Display the droplet corresponding to the operator \(2I_{1x}I_{2x} + i 2I_{1z}I_{2x}\). (When the droplet is oriented properly, you will see the SpinDrops logo.)

Scroll down for solution...

Solution 7

Using the menu Initial State ‣ Edit Operator, create the operator \(2I_{1x}I_{2x} + i 2I_{1z}I_{2x}\). Orienting the resulting droplet in the Drops display such that the view direction is along the y axis yields the SpinDrops logo :-)

2I1xI2x+i*2I1zI2x


Challenge 8: Rotations of operators and droplets

Starting from the term \(2I_{1x}I_{2y}\), find a sequence of non-selective rotations (90±x, 90±y, or 90±z) to incrementally create all of the bilinear operators of the form \(2I1_aI2_b\) with \(a≠b\) and \(a,b ∈ {x,y,z}\).

Scroll down for solution...

Solution 8

2I1xI2y \(90°_x \rightarrow\) 2I1xI2z \(90°_z \rightarrow\) 2I1yI2z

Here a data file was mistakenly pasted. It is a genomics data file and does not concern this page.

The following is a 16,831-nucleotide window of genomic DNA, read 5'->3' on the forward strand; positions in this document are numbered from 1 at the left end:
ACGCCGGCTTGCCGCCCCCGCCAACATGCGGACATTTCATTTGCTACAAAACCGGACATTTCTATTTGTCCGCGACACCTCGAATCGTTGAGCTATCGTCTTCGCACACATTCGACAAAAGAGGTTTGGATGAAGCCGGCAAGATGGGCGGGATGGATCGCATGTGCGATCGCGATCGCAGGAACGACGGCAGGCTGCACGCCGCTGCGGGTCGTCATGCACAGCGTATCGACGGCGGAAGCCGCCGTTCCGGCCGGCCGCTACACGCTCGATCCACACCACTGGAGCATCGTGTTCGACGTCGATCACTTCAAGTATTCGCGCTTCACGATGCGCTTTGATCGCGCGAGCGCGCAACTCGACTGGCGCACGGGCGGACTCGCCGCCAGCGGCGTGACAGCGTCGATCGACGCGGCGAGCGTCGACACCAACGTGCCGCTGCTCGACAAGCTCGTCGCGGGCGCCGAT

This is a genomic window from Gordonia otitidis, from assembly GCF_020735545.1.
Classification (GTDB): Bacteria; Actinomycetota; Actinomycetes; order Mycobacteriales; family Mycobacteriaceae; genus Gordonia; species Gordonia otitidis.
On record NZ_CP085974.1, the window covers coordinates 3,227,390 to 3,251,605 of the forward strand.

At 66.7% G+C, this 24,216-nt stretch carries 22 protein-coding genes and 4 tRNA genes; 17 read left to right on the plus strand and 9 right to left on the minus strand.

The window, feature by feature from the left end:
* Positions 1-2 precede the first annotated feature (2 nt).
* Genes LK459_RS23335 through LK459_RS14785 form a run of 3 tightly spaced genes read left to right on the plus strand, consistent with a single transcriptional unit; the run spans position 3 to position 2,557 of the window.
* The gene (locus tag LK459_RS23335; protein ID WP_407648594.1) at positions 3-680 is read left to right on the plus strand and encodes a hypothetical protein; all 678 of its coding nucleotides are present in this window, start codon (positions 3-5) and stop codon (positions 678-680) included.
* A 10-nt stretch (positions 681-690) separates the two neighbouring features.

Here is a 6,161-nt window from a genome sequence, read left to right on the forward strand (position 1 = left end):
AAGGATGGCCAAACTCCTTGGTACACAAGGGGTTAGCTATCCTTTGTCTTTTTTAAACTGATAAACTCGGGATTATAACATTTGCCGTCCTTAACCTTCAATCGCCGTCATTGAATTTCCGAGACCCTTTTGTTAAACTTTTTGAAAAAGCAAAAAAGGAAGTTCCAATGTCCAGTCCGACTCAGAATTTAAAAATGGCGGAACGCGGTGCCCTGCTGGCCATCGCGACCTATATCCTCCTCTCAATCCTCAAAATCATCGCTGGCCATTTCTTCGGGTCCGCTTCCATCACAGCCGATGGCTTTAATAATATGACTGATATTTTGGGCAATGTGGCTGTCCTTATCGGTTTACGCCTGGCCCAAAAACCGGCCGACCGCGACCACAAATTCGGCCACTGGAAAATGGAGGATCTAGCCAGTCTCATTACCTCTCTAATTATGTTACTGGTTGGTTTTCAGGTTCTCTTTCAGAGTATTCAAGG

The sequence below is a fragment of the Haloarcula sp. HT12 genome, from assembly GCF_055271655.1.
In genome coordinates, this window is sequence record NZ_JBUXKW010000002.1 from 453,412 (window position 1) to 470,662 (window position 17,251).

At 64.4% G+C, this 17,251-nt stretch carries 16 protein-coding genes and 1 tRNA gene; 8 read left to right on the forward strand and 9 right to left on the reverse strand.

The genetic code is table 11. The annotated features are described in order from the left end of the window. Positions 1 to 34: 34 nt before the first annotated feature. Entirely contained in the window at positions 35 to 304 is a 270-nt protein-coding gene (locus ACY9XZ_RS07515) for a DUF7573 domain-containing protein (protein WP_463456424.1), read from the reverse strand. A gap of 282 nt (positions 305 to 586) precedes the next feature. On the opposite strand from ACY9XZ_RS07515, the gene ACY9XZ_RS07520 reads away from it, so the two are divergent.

\(90°_y \uparrow\)       \(90°_y \downarrow\)
2I1zI2y \(\leftarrow 90°_x\) 2I1zI2x \(\leftarrow 90°_x\) 2I1yI2x


Challenge 9: Recognizing droplets of antiphase operators (A)

Determine for each of the following droplets whether it represents antiphase coherence with respect to the first spin (\(±2I_{1z}I_{2a}\) with \(a ∈ \{x,y\}\) ) or with respect to the second spin (\(±2I_{1a}I_{2z}\) with \(a ∈ \{x,y\}\) )!

2I1xI2z 2I1zI2x -2I1zI2y
2I1yI2z 2I1zI2y -2I1yI2z

Scroll down for solution...

Solution 9

This challenge can be solved by simply observing the “kissing beans’ head tilt” (c.f. Head-tilt Rule).

right tilt

2I1xI2z

Fig. 219 \(±2I_{1a}I_{2z}\)

left tilt

2I1zI2x

Fig. 220 \(±2I_{1z}I_{2a}\)

left tilt

-2I1zI2y

Fig. 221 \(±2I_{1z}I_{2a}\)

right tilt

2I1yI2z

Fig. 222 \(±2I_{1a}I_{2z}\)

left tilt

2I1zI2y

Fig. 223 \(±2I_{1z}I_{2a}\)

right tilt